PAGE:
Recording companies have followed the movie studios' lead and are also seeking freezing orders over Kim Dotcom's assets, the High Court at Auckland heard this morning.
Major movie studios and records labels are both suing Dotcom and his associates.
20th Century Fox, Disney, Paramount, Universal, Columbia Pictures and Warner Bros claim Dotcom-founded Megaupload and its key operators "facilitated, encouraged, and profited from massive copyright infringement of movies and television shows" before it was shut down in 2012.
They have filed a lawsuit against Dotcom, Megaupload, majority shareholder Vester Ltd, chief technical officer Mathias Ortmann, and programmer Bram van der Kolk.
The studios claim the defendants generated more than US$175 million in illicit profits and cost US copyright owners more than half a billion dollars.
The movie studios are seeking profits and damages from the defendants.
Four major US record labels - Warner Music Group, UMG Recordings, Sony Music Entertainment and Capital Records - are also suing Dotcom and his associates in an almost identical suit
The movie studios are now seeking freezing orders against Dotcom in the High Court, it was reported last week.
During a brief hearing in the High Court at Auckland this morning it was revealed that the recording companies are also seeking to freeze Dotcom assets.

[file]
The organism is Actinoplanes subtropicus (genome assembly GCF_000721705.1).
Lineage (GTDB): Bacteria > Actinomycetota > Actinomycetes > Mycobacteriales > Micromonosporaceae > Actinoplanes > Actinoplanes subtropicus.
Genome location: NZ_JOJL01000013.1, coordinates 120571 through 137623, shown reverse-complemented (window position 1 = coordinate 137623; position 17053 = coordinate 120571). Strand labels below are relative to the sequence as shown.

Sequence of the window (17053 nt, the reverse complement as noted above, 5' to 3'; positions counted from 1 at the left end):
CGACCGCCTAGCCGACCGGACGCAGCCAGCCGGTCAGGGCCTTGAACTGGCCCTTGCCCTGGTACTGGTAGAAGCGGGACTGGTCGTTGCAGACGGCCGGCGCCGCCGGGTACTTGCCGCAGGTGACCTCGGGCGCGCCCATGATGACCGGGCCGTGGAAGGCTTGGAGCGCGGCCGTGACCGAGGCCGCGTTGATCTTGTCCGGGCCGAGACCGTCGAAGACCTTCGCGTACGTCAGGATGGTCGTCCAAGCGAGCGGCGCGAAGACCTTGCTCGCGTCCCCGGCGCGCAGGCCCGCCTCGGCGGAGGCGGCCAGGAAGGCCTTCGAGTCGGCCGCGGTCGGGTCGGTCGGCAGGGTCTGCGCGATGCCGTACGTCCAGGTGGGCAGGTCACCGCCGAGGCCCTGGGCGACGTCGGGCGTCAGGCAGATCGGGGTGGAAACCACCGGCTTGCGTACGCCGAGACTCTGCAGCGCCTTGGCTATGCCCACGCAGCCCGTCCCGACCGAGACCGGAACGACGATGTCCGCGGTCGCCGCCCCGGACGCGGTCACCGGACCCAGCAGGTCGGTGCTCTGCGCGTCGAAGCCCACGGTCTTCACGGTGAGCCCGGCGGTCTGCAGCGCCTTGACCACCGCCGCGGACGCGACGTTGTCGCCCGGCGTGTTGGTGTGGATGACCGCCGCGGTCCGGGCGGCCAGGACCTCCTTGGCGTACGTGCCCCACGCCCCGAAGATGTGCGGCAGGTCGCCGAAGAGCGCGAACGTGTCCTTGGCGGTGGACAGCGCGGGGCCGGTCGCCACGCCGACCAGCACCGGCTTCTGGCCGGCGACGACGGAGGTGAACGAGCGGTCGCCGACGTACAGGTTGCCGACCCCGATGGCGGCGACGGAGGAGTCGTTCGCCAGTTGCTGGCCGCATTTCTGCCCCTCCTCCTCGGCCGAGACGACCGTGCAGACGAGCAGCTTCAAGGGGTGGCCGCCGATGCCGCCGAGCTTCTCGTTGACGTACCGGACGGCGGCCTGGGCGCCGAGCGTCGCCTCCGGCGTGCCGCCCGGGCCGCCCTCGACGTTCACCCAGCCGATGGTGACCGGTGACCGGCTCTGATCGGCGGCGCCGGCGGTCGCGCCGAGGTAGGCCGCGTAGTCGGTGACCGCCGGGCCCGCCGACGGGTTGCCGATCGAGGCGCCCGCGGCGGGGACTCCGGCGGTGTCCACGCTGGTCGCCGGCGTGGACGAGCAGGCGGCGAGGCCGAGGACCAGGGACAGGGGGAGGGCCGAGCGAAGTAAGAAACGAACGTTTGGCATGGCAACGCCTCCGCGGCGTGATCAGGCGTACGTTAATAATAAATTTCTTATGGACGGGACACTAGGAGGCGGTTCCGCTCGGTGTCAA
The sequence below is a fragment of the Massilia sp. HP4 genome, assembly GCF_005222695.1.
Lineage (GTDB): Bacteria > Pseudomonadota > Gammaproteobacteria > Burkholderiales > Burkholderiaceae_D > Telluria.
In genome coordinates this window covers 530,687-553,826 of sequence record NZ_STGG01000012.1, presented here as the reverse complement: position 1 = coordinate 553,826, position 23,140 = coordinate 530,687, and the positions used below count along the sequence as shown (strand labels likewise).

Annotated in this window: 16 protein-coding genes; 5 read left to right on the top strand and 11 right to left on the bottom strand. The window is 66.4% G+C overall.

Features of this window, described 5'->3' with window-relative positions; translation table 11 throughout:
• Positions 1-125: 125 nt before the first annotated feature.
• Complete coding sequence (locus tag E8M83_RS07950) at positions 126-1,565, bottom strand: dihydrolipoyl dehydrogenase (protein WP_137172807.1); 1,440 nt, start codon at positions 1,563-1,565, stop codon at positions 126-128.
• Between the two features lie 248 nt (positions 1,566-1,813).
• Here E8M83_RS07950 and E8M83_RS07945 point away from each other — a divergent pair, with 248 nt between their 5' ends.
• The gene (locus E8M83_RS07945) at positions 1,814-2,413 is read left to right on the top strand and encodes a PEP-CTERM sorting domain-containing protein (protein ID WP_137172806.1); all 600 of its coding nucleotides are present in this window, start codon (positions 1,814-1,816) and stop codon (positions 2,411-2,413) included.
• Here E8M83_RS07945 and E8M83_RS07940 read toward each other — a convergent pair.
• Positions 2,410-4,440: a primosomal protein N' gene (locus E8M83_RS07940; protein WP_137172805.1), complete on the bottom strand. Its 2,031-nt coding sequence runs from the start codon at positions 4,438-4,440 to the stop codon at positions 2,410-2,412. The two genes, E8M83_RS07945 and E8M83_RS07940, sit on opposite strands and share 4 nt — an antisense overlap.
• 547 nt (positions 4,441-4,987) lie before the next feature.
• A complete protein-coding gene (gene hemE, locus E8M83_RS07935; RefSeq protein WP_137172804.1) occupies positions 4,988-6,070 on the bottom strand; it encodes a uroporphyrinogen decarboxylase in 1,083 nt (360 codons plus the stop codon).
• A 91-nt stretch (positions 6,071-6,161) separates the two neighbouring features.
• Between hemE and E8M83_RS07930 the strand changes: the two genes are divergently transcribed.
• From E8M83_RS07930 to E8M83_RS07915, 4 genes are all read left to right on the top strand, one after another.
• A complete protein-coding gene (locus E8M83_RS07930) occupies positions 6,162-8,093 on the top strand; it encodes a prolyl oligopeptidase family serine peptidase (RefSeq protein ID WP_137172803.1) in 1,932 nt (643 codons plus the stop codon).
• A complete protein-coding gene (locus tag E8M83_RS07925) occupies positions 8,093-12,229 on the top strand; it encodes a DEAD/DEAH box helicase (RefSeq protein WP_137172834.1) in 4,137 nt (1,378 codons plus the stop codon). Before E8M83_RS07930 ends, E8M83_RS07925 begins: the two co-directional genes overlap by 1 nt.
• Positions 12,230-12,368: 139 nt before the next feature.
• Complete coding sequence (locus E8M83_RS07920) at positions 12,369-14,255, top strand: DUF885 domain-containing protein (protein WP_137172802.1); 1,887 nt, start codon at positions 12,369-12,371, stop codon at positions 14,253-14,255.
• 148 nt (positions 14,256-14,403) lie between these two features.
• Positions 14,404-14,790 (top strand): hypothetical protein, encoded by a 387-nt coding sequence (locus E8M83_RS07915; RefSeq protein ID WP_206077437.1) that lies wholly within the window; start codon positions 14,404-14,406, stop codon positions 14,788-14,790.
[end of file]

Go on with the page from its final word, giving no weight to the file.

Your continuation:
The respondents were yesterday served with papers in the recording companies case, the court heard.
A lawyer representing the recording companies, Mark Gavin, indicated his clients' freezing application should be heard at the same time as the one brought by the movie studios.
Movie studios' lawyer Matt Sumpter told Justice John Fogarty there was some urgency needed with the freezing application as existing foreign restraining orders over Dotcom's assets could expire depending on a Court of Appeal hearing at the end of July.
Sumpter said he would like the freezing order application to happen before then. This application could take up to three days.
While Sumpter wanted timetabling orders for the freezing application issued this morning, Justice Fogarty adjourned the matter until next Monday so it could be called at the same time as the recording companies case.